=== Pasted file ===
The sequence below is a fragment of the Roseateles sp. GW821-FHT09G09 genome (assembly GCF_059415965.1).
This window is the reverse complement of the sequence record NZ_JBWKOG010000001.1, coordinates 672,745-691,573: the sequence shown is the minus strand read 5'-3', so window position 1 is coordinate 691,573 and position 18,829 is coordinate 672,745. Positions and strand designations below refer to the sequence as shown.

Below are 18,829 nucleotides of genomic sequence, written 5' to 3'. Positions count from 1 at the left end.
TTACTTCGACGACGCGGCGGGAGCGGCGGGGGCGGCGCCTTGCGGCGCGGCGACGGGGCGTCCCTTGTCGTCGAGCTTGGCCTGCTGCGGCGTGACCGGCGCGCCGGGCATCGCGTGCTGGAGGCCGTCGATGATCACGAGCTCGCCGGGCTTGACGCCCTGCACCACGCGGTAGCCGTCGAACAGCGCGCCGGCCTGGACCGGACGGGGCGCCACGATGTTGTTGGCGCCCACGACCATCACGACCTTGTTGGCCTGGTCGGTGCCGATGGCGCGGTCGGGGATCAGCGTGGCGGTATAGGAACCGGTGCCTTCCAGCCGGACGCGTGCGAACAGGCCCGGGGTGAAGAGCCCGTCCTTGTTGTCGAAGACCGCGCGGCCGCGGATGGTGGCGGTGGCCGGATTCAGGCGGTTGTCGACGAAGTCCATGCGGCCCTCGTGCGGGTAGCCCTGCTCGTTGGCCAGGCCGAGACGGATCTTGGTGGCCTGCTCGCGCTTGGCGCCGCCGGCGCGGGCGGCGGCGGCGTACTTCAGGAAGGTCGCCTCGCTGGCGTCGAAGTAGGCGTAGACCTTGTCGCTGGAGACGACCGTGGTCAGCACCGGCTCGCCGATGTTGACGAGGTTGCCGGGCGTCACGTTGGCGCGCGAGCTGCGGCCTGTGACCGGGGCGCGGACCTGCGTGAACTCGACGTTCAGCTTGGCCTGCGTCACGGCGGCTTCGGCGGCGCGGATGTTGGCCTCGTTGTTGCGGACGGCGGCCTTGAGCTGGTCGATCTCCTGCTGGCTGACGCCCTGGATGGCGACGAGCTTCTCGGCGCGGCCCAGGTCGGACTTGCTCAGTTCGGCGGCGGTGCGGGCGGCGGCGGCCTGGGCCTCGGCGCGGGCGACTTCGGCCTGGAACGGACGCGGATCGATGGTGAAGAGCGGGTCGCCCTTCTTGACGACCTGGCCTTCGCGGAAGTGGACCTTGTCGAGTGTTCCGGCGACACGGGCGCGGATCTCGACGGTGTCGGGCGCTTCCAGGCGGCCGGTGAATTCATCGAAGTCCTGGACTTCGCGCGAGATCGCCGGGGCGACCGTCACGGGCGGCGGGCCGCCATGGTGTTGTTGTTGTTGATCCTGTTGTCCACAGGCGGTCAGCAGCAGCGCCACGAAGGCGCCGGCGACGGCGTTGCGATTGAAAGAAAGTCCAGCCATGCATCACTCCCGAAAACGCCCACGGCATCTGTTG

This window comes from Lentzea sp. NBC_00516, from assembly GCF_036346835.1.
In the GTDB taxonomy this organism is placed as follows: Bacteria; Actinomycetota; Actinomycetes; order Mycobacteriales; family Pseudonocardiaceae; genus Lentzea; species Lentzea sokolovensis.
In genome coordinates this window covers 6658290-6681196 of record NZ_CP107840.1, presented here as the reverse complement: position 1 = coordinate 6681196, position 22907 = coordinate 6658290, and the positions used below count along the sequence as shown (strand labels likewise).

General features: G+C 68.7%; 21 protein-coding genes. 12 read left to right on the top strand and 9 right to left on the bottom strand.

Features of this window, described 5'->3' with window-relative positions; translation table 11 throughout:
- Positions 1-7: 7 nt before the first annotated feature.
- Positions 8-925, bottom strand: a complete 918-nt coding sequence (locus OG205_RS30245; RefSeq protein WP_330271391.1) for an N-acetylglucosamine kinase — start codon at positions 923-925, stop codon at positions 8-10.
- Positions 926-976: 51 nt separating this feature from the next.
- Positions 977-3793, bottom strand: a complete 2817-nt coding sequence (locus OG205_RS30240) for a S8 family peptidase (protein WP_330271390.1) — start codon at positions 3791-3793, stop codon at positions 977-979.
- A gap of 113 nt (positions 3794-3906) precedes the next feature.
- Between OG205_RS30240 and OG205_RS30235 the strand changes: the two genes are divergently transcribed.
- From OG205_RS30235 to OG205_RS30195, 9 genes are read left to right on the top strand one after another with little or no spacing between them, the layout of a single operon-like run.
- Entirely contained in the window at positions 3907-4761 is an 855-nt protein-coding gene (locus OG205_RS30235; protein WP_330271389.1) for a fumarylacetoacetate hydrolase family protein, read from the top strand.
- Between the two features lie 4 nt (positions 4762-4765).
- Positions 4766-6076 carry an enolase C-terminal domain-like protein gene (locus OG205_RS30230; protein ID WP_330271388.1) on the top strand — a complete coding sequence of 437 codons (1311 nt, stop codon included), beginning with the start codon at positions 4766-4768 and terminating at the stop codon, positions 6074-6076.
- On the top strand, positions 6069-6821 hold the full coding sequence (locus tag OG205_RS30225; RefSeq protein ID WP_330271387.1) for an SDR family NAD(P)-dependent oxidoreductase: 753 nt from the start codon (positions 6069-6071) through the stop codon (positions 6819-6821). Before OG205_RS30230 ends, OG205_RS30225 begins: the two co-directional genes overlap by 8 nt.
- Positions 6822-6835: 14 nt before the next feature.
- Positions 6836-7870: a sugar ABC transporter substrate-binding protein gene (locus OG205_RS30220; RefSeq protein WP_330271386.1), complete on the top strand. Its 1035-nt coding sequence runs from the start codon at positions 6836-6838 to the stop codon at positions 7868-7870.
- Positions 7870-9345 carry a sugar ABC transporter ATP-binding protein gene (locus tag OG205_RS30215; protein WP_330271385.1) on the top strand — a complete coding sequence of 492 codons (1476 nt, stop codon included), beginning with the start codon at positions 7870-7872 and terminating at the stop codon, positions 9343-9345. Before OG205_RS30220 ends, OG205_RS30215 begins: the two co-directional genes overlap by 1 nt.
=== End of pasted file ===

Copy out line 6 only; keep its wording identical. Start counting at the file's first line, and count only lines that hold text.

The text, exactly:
In the GTDB taxonomy this organism is placed as follows: Bacteria; Actinomycetota; Actinomycetes; order Mycobacteriales; family Pseudonocardiaceae; genus Lentzea; species Lentzea sokolovensis.